From Outgoing Chair Robert Patrick


I have been pleased and privileged to work for the last two years as Chair of the Ministry, Advocacy & Leadership Department of Cherry Hill Seminary.  As Chair I have experienced the creativity of continuing the work of building demanding, rigorous seminary programs.   


There is no shortage of seminaries in the United States, but CHS is doing something unique by offering a place where those in the Pagan community who seek a formal education in ministry can gather with the full flexibility of distance and hybrid programs while continuing to live the various demands of their lives.  


A formal seminary education has to be demanding in a number of ways.  It must invite the seminarian into a face-to-face encounter with his/her own spiritual tradition and ask the seminarian to begin to think critically about it.   


A seminary also has the obligation of challenging the seminarian with the wide variety of academic research in various fields of ministry such as ethics, religious histories, and the various practices of ministry like ritual, pastoral care, spiritual guidance, advocacy and social justice works.  A seminary also must take up and pass on the process of ministerial formation that seminaries of all kinds have been practicing for millennia.  


Cherry Hill Seminary's challenge, and in my experience, its promise, is that step by step, year by year, it is providing these encounters, challenges, studies and paths to formation by, with and for the larger Pagan community.  No one else is doing that.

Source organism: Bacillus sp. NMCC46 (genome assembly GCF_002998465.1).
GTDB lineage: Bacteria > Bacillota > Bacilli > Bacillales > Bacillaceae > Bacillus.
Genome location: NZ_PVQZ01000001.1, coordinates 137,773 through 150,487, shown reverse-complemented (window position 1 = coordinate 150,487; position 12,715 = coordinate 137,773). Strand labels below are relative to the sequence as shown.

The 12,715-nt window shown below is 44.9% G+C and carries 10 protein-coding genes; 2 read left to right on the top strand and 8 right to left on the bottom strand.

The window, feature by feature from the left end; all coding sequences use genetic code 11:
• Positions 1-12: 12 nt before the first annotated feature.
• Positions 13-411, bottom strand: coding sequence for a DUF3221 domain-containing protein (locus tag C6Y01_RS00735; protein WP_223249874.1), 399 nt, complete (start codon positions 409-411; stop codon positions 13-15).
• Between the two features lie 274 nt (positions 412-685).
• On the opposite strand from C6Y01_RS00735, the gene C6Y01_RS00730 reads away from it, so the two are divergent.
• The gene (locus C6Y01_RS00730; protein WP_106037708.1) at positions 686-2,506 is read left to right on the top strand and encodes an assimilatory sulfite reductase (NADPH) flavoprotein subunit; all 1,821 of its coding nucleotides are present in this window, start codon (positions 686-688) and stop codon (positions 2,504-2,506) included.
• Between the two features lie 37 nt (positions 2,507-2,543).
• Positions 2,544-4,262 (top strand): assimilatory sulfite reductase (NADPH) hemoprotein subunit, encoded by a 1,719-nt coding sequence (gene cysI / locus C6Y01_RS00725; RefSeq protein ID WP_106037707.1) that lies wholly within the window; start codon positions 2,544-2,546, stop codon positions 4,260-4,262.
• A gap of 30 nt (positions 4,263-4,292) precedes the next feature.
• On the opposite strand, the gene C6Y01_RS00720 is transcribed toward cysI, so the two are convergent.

CHS is doing this unique work at a time when not all in the Pagan community are convinced that they even need a seminary.  What we at Cherry Hill Seminary are finding, and hearing from many sectors, is that Pagan practitioners are finding their way into ministries for which they need formal education, licensure and endorsement. 


It is with pride in this work and some sadness that I had to announce my need to resign from the Chair position.  My own full time work as an educator has landed me in the role of department chair as well, and the demands of both positions were simply more than I could fulfill well.   


I am very pleased that one of our own faculty members, David Kling, M.Div, will be stepping into the position.  I have known David for a number of years and have enjoyed working with him as he prepares to provide leadership for the Ministry, Advocacy and Leadership Department.  The MAL department will be in good hands!  At the same time, I am pleased to continue to teach for CHS from time to time.  


Robert Patrick, M.Div, PhD


Important Dates
For Students
Aug 18 Sum semester ends
Sep 9 Fall semester begins
Sep 16 Fall Drop/Add midnight
Oct 6 Insights 1 classes end
Oct 7
Insights 2 classes begin
Nov 3 Insights 2 classes end
Nov 4 Insights 3 classes begin
Dec 1 Insights 3 classes end
Dec 15 Fall semester ends
Jan 19 Spring classes begin
For Faculty
Aug 18 Sum Insights 1 grades due
Sep 3 All summer grades due
Sep 12 Spg course proposals due
Oct 21 Fall Insights 1 grades due
Nov 18 Insights Fall 2 grades due
Dec 16 Insights Fall 3 grades due
Dec 30 Fall semester grades due
Jan 19 Spring classes begin

New Department Chair for Ministry, Advocacy & Leadership - David Kling, M.Div.

Cherry Hill Seminary is pleased to announce that faculty member David Kling, M.Div., will serve as the new Chair of the Department of Ministry, Advocacy & Leadership.  Many of you have gotten to know David as a professor.  We are happy that he will now share his experience through leading this essential area of our programming.  David took time this week for an interview, below.  We hope you will take time to welcome him as the new department chair and offer him your

You work as a full-time chaplain - what made you choose that career and what's it like?